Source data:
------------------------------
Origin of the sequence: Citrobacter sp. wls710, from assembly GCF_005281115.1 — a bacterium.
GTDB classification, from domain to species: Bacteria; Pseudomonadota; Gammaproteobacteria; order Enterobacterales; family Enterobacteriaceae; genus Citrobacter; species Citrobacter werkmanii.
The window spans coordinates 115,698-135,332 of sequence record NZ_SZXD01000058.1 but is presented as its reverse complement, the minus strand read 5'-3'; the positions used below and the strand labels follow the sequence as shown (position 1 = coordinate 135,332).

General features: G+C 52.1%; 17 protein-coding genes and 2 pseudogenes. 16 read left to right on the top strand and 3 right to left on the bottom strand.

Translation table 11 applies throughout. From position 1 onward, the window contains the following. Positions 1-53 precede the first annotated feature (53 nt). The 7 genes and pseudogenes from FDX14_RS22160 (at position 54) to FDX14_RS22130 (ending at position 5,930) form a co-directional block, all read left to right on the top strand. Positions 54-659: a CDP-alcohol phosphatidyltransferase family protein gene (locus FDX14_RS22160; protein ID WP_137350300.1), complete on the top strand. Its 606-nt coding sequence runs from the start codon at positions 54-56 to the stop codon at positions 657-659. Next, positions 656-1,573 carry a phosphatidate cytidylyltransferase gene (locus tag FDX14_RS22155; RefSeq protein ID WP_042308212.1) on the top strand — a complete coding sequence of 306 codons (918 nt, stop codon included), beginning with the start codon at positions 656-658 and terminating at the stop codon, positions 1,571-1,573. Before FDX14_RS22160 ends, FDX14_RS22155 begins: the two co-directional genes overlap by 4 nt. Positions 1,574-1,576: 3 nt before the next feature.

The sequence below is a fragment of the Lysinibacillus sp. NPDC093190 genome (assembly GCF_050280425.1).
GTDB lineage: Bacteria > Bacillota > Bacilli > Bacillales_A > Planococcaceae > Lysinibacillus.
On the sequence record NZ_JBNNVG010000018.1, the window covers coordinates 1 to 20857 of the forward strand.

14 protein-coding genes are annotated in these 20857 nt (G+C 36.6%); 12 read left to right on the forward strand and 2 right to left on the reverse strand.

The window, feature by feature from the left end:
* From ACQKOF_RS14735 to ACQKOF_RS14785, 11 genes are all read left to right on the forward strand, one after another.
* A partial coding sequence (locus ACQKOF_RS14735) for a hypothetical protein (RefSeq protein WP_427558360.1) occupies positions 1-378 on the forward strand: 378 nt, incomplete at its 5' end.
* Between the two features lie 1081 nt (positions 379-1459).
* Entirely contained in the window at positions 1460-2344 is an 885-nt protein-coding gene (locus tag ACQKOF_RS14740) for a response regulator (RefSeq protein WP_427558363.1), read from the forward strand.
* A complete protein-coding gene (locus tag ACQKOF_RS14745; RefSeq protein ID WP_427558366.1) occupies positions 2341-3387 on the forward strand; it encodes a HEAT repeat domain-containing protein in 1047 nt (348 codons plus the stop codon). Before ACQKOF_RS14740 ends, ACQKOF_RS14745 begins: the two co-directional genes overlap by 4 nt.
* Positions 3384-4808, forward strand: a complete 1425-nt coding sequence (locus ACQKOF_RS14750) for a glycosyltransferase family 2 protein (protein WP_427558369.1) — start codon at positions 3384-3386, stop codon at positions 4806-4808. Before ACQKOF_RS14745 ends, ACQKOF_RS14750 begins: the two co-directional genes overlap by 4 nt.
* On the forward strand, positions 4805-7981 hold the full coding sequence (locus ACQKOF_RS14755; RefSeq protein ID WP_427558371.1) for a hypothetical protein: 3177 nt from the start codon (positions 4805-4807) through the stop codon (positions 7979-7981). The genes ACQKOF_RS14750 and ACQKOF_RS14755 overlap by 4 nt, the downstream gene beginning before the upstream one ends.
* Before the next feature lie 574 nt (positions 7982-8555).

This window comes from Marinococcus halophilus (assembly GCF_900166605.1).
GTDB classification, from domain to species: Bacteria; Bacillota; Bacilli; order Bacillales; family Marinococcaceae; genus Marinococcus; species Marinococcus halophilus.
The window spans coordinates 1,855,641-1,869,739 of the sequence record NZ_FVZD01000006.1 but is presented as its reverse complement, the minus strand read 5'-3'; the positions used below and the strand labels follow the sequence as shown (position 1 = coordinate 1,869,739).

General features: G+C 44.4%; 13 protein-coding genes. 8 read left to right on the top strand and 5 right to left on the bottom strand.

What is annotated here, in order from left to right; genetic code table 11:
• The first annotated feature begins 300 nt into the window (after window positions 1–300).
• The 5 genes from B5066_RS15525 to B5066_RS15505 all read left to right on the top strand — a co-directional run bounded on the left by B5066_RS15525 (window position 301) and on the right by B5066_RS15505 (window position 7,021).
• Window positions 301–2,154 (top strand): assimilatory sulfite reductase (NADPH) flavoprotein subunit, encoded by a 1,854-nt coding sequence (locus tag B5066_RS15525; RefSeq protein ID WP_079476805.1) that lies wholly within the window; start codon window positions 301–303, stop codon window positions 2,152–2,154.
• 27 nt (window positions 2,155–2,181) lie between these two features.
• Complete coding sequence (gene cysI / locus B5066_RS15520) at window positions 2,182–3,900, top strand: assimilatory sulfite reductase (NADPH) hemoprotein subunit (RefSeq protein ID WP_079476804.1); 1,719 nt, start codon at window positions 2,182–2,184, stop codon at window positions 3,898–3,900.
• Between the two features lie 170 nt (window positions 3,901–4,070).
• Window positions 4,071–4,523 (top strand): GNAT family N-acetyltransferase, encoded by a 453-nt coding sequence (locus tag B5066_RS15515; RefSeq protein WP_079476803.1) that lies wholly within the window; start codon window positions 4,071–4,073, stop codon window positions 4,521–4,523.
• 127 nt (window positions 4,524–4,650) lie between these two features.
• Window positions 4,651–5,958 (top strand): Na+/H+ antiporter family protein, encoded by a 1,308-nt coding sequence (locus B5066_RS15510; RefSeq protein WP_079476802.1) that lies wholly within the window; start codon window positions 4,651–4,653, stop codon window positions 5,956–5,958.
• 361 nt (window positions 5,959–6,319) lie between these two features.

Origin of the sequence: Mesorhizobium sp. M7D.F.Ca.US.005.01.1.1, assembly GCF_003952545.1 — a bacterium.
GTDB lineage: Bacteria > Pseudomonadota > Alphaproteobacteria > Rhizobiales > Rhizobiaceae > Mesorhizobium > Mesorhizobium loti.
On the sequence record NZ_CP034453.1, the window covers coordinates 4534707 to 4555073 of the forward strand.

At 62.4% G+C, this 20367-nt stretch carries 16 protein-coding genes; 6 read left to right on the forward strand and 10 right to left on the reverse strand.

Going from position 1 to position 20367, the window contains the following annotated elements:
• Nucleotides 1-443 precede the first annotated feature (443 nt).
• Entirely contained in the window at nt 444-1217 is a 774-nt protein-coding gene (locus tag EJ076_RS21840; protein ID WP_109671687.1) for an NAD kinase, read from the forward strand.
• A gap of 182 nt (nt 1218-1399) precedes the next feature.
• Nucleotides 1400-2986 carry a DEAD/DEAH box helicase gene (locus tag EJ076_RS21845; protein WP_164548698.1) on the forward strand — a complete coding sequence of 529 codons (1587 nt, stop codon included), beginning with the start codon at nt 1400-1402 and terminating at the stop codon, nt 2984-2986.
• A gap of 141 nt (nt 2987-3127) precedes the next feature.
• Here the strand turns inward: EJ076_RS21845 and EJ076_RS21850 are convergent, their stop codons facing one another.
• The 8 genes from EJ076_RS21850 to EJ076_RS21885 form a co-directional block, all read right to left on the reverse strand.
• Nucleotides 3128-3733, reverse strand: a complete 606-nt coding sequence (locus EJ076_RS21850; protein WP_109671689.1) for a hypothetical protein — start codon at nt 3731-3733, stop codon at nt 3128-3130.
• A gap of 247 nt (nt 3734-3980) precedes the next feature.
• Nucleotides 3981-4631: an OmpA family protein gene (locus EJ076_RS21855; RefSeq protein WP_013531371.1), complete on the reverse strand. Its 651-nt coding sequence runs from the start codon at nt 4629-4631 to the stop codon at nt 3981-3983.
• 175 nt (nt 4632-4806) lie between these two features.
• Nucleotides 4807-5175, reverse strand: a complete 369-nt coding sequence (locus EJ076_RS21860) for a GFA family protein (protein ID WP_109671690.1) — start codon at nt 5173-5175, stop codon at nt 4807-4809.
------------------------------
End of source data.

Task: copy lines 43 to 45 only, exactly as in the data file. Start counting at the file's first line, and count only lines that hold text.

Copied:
• A gap of 141 nt (nt 2987-3127) precedes the next feature.
• Here the strand turns inward: EJ076_RS21845 and EJ076_RS21850 are convergent, their stop codons facing one another.
• The 8 genes from EJ076_RS21850 to EJ076_RS21885 form a co-directional block, all read right to left on the reverse strand.